If you work with classes in Lisp, you might want to hide the details of creating an object of a class. This practise is generally known as the factory method pattern. I’ll show a very simple example.
Let’s assume, you have defined the following class.
(defclass noun () ((es :accessor noun-spanish) (es-gender :accessor noun-spanish-gender) (de :accessor noun-german) (de-gender :accessor noun-german-gender)))
To create an object of this class, you have to call make-instance and setf the attributes (slots). To avoid writing this again and again, you can define the following function.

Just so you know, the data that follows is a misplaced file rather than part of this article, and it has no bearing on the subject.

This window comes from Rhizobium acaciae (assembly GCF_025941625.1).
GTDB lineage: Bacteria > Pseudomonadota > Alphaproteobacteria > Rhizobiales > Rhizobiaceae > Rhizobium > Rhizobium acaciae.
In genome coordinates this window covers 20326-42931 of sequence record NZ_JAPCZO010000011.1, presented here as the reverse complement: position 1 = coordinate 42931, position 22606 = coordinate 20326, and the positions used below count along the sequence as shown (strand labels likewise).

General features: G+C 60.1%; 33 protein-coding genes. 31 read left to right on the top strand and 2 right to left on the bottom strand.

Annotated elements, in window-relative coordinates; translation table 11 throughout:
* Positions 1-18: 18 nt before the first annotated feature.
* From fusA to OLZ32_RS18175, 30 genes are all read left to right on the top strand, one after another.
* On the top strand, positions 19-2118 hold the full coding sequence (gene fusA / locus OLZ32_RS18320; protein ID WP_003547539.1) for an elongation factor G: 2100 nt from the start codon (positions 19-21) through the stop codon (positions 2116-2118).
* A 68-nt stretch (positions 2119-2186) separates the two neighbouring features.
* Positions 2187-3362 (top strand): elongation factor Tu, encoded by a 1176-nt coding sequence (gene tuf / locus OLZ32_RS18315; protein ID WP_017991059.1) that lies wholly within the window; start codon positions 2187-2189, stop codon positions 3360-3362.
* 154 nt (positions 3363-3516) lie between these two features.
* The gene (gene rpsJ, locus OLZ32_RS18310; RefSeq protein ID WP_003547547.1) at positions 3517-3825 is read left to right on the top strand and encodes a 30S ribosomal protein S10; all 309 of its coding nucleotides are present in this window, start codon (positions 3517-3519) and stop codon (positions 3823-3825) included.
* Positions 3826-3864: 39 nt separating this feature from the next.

(defun create-noun (es es-gender de de-gender) (let ((n (make-instance 'noun))) (progn (setf (noun-spanish n) es) (setf (noun-spanish-gender n) es-gender) (setf (noun-german n) de) (setf (noun-german-gender n) de-gender) n)))
You can then use this function to create objects of your class.
CL-USER> (defparameter *noun* (create-noun 'falda 'f 'Rock 'm)) *NOUN* CL-USER> (noun-german *noun*) ROCK CL-USER> (noun-spanish *noun*) FALDA CL-USER>
While this is a very simple application of a factory method (or function), you might still find it useful.